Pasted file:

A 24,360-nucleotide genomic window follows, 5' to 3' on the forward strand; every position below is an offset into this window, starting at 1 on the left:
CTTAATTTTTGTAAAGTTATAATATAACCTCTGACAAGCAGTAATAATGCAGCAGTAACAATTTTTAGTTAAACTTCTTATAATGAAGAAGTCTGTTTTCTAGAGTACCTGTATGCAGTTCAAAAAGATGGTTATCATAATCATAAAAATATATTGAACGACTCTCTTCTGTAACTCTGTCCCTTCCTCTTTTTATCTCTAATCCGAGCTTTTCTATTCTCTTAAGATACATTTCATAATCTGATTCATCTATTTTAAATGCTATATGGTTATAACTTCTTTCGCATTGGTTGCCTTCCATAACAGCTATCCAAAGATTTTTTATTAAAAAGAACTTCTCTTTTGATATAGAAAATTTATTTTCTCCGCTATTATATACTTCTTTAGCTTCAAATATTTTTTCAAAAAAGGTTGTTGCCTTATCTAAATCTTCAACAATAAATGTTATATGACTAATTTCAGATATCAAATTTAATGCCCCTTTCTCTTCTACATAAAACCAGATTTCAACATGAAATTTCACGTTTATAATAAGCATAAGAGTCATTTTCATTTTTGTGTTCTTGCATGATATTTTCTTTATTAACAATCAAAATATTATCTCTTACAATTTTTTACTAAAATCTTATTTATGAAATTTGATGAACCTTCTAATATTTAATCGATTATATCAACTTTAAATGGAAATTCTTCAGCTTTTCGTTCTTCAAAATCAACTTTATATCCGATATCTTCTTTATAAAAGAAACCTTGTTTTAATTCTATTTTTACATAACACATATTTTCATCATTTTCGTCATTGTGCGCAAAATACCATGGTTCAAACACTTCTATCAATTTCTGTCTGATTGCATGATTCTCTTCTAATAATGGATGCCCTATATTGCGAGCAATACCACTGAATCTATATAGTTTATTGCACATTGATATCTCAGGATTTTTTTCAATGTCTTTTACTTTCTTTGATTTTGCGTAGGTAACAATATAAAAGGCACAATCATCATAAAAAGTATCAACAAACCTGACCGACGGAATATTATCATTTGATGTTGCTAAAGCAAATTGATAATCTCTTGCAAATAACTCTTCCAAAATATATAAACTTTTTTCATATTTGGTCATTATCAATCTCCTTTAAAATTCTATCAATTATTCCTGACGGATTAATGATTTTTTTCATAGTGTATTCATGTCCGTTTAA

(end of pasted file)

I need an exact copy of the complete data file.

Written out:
A 24,360-nucleotide genomic window follows, 5' to 3' on the forward strand; every position below is an offset into this window, starting at 1 on the left:
CTTAATTTTTGTAAAGTTATAATATAACCTCTGACAAGCAGTAATAATGCAGCAGTAACAATTTTTAGTTAAACTTCTTATAATGAAGAAGTCTGTTTTCTAGAGTACCTGTATGCAGTTCAAAAAGATGGTTATCATAATCATAAAAATATATTGAACGACTCTCTTCTGTAACTCTGTCCCTTCCTCTTTTTATCTCTAATCCGAGCTTTTCTATTCTCTTAAGATACATTTCATAATCTGATTCATCTATTTTAAATGCTATATGGTTATAACTTCTTTCGCATTGGTTGCCTTCCATAACAGCTATCCAAAGATTTTTTATTAAAAAGAACTTCTCTTTTGATATAGAAAATTTATTTTCTCCGCTATTATATACTTCTTTAGCTTCAAATATTTTTTCAAAAAAGGTTGTTGCCTTATCTAAATCTTCAACAATAAATGTTATATGACTAATTTCAGATATCAAATTTAATGCCCCTTTCTCTTCTACATAAAACCAGATTTCAACATGAAATTTCACGTTTATAATAAGCATAAGAGTCATTTTCATTTTTGTGTTCTTGCATGATATTTTCTTTATTAACAATCAAAATATTATCTCTTACAATTTTTTACTAAAATCTTATTTATGAAATTTGATGAACCTTCTAATATTTAATCGATTATATCAACTTTAAATGGAAATTCTTCAGCTTTTCGTTCTTCAAAATCAACTTTATATCCGATATCTTCTTTATAAAAGAAACCTTGTTTTAATTCTATTTTTACATAACACATATTTTCATCATTTTCGTCATTGTGCGCAAAATACCATGGTTCAAACACTTCTATCAATTTCTGTCTGATTGCATGATTCTCTTCTAATAATGGATGCCCTATATTGCGAGCAATACCACTGAATCTATATAGTTTATTGCACATTGATATCTCAGGATTTTTTTCAATGTCTTTTACTTTCTTTGATTTTGCGTAGGTAACAATATAAAAGGCACAATCATCATAAAAAGTATCAACAAACCTGACCGACGGAATATTATCATTTGATGTTGCTAAAGCAAATTGATAATCTCTTGCAAATAACTCTTCCAAAATATATAAACTTTTTTCATATTTGGTCATTATCAATCTCCTTTAAAATTCTATCAATTATTCCTGACGGATTAATGATTTTTTTCATAGTGTATTCATGTCCGTTTAA